How can I not love any painter who has gone down in history as the “Raphael of Cats?” This brief biography of Gottfried Mind, a Crazy Cat Man after my own heart, comes from Champfleury's "The Cat, Past and Present." (1885):
Mind was born at Berne in 1768; his fatter was of Hungarian origin. He studied drawing with Freudenberger, a painter who occupies only a small place in the history of art. "A special taste," says M. Depping,"led Mind to draw animals, or rather two kinds of animals, bears and cats. The latter especially were his favourite subjects, he delighted in painting them in all sorts of attitudes, singly or in groups, with truth and naturalness which have never been surpassed. His pictures were, one might almost say, cat-portraits; he gave every shade of expression to their soft and cunning faces; he lent infinite variety to the graceful attitudes of kittens playing with their mother; he depicted the silky coat of the cat perfectly; in short, the cats that were painted by Mind seemed to be alive. Mdme. Lebrun, who never failed to purchase some of this painter's works on each of her visits to Switzerland, called him "the Raphael of Cats." Several royal personages, travelling in his country, desired to purchase Mind's cats, which were carefully preserved in portfolios by Swiss amateurs, and others.
The painter and his cats were inseparable; while he worked his favourite she-cat was almost always by his side, and he carried on a sort of conversation with her. Sometimes she would sit on his knees; two or three kittens would be perched on his shoulders; and he would remain in this attitude for hours without stirring, lest he should disturb the companions of his solitude. He was not by any means so considerate towards visitors of the human species, whom he received with undisguised ill-humour.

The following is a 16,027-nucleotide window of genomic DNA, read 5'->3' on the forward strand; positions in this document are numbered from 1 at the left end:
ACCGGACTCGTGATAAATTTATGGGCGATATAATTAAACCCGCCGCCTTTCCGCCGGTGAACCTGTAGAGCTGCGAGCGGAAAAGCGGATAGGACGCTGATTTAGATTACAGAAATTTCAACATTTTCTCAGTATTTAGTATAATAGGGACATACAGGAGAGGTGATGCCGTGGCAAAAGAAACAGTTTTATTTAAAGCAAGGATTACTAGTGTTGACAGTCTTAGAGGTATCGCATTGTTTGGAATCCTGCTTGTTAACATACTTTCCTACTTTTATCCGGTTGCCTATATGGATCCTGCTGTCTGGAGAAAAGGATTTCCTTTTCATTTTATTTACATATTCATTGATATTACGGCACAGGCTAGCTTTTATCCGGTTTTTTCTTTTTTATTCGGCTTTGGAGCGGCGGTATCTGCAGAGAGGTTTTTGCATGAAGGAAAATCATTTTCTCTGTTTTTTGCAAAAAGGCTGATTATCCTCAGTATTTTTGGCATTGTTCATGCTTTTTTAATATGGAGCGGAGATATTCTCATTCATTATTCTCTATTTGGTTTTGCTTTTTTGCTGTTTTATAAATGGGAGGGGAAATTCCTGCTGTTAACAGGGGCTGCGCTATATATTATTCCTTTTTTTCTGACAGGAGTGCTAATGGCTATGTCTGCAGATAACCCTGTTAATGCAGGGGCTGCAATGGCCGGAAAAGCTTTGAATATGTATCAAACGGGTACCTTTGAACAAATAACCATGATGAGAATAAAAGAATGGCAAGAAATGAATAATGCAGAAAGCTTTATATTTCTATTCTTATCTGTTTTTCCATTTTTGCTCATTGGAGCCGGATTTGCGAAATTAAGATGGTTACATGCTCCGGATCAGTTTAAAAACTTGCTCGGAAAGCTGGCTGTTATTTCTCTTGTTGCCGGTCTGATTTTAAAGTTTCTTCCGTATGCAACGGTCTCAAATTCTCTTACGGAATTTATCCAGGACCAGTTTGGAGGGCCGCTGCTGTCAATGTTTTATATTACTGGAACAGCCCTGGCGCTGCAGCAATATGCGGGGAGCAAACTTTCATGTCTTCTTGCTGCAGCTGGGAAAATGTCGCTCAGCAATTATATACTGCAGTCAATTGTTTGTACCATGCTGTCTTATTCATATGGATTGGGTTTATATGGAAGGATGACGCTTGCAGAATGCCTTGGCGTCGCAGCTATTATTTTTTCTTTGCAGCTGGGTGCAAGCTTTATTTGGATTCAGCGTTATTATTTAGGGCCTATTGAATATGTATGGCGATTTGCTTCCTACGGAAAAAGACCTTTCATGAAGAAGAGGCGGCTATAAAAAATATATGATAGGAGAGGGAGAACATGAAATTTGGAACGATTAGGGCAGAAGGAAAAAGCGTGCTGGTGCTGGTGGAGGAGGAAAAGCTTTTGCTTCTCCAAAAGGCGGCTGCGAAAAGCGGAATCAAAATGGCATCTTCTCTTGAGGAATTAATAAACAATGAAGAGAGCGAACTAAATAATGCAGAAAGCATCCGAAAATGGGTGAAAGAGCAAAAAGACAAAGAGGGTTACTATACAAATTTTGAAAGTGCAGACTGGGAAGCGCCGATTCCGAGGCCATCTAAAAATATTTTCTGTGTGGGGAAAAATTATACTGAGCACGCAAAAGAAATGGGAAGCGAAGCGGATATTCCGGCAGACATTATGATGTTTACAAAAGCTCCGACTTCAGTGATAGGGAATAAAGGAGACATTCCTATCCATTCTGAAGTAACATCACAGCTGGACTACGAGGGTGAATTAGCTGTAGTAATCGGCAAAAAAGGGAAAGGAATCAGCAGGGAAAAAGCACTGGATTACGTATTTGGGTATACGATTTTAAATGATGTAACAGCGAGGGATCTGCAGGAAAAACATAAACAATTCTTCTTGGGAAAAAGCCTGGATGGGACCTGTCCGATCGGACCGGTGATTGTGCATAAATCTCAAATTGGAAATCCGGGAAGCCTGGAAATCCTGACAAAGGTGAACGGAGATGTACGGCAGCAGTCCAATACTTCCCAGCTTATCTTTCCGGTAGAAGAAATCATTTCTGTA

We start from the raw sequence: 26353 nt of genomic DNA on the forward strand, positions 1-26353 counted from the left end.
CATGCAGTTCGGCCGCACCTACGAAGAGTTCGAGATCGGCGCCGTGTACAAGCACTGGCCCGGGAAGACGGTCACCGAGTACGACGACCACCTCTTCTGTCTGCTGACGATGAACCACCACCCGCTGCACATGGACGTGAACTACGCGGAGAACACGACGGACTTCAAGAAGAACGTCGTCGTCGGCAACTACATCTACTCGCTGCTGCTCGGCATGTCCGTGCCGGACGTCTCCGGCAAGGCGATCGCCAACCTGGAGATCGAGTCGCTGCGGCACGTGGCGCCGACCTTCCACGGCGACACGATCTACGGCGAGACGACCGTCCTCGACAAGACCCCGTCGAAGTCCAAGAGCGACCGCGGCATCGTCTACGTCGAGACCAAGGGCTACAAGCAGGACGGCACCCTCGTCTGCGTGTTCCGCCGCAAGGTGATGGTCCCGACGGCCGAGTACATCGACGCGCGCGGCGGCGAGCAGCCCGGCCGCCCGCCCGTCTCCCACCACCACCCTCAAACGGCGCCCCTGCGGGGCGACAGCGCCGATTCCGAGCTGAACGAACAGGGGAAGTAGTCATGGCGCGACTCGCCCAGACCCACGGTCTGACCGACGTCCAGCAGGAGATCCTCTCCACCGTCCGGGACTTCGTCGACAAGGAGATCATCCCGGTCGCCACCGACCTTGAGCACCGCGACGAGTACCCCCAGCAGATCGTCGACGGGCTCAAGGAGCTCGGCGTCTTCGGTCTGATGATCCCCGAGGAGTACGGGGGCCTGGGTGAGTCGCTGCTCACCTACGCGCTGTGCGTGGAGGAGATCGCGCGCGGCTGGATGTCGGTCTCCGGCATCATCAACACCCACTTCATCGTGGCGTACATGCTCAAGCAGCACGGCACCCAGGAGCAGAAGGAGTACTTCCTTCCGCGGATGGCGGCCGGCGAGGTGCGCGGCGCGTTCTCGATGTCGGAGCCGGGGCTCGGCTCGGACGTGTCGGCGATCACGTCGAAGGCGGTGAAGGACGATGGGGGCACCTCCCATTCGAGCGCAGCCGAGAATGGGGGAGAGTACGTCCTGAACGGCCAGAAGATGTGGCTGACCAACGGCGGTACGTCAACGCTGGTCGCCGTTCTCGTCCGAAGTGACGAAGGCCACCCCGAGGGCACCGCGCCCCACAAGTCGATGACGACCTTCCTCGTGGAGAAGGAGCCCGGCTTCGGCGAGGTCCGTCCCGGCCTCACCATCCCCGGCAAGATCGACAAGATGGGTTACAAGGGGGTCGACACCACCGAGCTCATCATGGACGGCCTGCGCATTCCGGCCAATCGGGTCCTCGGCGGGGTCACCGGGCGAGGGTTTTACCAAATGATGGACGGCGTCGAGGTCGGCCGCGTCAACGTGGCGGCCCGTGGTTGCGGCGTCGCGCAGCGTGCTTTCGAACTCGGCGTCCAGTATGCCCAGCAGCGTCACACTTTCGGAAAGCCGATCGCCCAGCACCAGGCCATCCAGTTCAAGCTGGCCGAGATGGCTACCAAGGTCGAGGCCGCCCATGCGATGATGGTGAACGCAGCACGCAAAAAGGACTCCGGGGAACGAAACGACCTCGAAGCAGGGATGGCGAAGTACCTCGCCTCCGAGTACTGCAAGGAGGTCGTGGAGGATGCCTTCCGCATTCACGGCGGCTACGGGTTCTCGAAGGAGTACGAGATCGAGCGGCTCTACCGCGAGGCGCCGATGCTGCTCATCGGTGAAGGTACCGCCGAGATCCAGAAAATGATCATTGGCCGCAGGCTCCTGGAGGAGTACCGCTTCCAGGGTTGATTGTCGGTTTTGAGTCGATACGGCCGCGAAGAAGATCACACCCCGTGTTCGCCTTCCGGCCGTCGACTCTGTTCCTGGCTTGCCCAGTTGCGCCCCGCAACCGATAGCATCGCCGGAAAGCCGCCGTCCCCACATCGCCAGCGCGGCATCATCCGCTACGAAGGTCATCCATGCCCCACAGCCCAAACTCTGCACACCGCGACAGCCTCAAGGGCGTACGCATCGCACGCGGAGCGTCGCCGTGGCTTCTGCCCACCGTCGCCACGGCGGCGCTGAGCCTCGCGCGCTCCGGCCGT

Mind probably never in his whole life experienced more profound grief than that which was caused by the general massacre of cats by the police of Berne, in 1809. This severe measure was dictated by terror; an epidemic of madness having broken out among the cats. He contrived to save his dear Minette by hiding her, but his sorrow for the death of the eight hundred cats that were sacrificed to the public safety was overwhelming: he never was entirely consoled. It gave him great pleasure to examine pictures or drawings which represented animals. Woe to the painters who had not represented his favourite species with perfect fidelity! They obtained no favour from him, let their talent in any other direction be ever so great. During the winter evenings he still contrived to occupy himself with his beloved animals by cutting out cats and bears in chestnuts. The pretty trifles, which were executed with marvellous skill, had a great sale.
Mind was a short man, with a big head, very deep set eyes, a reddish-brown complexion, a hollow voice, and a sort of rattle in his throat, which, added to his gloomy expression, produced a repulsive effect on those who saw him for the first time. He died at Berne, on the 8th November, 1814. The lines of Catullus on the death of Lydia's sparrow were cleverly parodied and applied to him:—
Lugete, o feles, ursique lugete,
Mortuus est vobis amicus;
also another line by an ancient poet:—
Felibus atque ursis flebilis occidit.
[Note: Google translates this Latin--no doubt very roughly--as "Mourn, all you cats, bears mourn, He is dead to you, friend; Cats and bears lament."
Modern historians usually refer to Mind as autistic, or even mentally disabled, but my guess is he was simply a genuine misanthrope who preferred cats to people. I am the last person in the world to hold that against him.]